Global Convergence vs. National Divergence

I’ve had this thought taking shape ever since Kenneth Weisbrode discussed the different U.S. approach to Asia and Europe in his WPR Briefing from last month. Here’s the relevant passages from Weisbrode’s piece:

In much of Europe and America, nationalism remains a taboo subject. Elsewhere it does not. As a result, we have one world committed to erasing the legacy of nationalistic rivalry with institutional cooperation, and another that entertains such institutions only insofar as they advance national interests vis-à-vis rivals. . . .

Thus, Obama’s tour of Asia was touted as a goodwill visit to rising world powers, while his trip to Europe is part of a renewed “triple crown” strategy to patch up relations with and among multilateral institutions . . .

That raises the important question: Which side is America on? [That of] nationalism and power politics, or [that of] multilateralism and global governance? Obama would probably say there is no such choice to be made: America can, indeed it must face both ways.

But . . . Washington needs a new organizing principle and a new set of approaches to help square this particular global circle whereby national, even nationalist, aims and orientations coexist peaceably with viable international institutions.

The passage is insightful for distinguishing the ways in which the past 20 years have been simultaneously characterized by both global convergence and national divergence. And what finally triggered this post was the formulation that came to mind yesterday: During the Cold War, the bipolar divergence over the norms and institutions of global governance meant that within blocs, national interests tended to converge (if not at every level and stage of strategic calculation, then certainly at the most fundamental ones). Since then, the global convergence in terms of norms and institutions has counterintuitively allowed for a fuller pursuit of divergent national interest.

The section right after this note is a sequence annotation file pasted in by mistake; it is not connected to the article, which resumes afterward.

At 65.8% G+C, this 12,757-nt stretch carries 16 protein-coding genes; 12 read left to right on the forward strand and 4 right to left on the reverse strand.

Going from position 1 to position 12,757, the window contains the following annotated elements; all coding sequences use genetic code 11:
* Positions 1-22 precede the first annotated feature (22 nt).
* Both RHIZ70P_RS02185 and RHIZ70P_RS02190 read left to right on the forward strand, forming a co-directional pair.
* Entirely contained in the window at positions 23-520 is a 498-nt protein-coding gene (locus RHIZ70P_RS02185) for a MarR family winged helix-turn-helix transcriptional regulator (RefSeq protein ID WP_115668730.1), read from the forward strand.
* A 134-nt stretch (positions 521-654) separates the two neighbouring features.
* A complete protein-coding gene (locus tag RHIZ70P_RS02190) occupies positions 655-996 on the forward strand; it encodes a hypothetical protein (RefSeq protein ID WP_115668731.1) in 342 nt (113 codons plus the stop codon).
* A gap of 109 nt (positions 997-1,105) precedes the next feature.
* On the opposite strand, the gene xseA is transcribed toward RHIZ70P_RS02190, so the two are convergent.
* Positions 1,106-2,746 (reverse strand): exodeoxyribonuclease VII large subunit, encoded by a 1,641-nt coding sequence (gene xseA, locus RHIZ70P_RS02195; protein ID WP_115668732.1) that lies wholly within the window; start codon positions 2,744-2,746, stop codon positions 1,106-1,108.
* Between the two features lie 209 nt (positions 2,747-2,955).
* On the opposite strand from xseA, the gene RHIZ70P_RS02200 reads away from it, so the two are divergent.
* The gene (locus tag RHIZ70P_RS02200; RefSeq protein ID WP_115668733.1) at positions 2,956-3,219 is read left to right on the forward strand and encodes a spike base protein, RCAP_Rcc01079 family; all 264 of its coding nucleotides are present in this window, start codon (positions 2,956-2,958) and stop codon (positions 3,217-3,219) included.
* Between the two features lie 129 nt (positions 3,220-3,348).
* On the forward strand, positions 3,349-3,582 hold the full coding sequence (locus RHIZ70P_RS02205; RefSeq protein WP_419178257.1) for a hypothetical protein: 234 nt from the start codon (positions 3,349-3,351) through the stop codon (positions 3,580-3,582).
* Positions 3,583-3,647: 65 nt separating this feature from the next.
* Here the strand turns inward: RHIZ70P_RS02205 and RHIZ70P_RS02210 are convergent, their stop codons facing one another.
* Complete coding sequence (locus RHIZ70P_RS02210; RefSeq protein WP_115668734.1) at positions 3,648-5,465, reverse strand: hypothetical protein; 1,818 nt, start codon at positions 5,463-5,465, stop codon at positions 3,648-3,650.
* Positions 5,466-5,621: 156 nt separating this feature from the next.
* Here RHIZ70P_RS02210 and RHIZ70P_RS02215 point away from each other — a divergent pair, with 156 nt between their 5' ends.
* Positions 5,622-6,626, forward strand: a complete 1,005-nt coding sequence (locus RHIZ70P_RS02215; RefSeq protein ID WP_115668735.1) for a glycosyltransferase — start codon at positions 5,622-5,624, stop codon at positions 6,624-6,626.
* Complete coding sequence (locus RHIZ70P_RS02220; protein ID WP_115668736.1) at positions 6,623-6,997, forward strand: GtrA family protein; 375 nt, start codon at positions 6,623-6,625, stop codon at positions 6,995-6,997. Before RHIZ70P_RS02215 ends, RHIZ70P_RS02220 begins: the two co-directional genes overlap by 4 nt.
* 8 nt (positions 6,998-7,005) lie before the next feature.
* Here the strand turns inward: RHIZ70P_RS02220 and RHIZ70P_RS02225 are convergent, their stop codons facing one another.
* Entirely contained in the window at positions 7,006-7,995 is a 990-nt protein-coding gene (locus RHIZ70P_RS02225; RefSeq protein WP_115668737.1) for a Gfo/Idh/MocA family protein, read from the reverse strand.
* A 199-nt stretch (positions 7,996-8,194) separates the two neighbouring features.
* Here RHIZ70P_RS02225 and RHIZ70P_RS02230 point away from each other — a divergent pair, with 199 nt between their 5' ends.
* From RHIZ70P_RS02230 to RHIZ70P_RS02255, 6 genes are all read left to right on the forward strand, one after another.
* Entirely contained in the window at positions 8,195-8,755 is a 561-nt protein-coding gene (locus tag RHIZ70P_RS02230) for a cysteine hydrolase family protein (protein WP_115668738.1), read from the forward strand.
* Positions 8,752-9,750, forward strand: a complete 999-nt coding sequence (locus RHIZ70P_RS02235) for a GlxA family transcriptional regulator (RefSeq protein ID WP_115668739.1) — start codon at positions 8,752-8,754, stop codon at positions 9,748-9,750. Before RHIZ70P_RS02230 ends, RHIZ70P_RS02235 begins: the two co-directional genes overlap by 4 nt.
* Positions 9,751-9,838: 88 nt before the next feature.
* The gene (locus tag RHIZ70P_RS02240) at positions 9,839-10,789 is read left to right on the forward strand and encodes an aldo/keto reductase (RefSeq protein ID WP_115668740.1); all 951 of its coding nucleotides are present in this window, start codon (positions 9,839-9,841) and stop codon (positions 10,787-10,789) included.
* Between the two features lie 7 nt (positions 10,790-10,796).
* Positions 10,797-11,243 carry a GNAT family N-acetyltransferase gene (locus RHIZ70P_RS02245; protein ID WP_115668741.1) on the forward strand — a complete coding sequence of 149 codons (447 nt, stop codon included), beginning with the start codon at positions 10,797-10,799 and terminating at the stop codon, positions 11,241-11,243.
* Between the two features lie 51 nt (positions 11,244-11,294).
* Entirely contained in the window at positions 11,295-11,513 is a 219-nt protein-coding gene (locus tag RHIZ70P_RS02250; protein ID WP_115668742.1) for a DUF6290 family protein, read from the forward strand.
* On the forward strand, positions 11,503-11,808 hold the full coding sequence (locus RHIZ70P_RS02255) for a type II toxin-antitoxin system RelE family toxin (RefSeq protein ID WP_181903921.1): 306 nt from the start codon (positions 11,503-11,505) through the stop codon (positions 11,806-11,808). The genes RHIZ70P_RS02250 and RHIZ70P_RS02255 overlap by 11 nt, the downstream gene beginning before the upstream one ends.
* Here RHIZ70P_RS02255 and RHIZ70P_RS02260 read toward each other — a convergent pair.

So far from being the vehicle for post-nationalism, as hoped, multilateral organizations have increasingly become what Michel Real has called, in referring to the Shanghai Cooperation Organization, “instruments of mutual neutralization.” The latest example of that is the recent OSCE summit in Astana, Kazakhstan, where disputes over how to address the Cold War’s legacy frozen conflicts in Nagorno-Karabakh, Transdniestr and Georgia led to a joint declaration reaffirming the group’s core principles, and little else. We can see the same dynamic at work within the European Union at times, most recently with regard to the sovereign debt crisis, as well as increasingly within NATO, for that matter.

The problem is obviously inherent to decision-making processes based on consensus among sovereign states, which depend on a convergence of interests in order to function. I suspect that given the systemic shock represented by U.S. unilateralism under the Bush administration, there will be a hesitation to opt out of the converging global governance system over the immediate short term. But I also suspect that the clock is running in terms of finding workable upgrades that make it both inclusive and effective.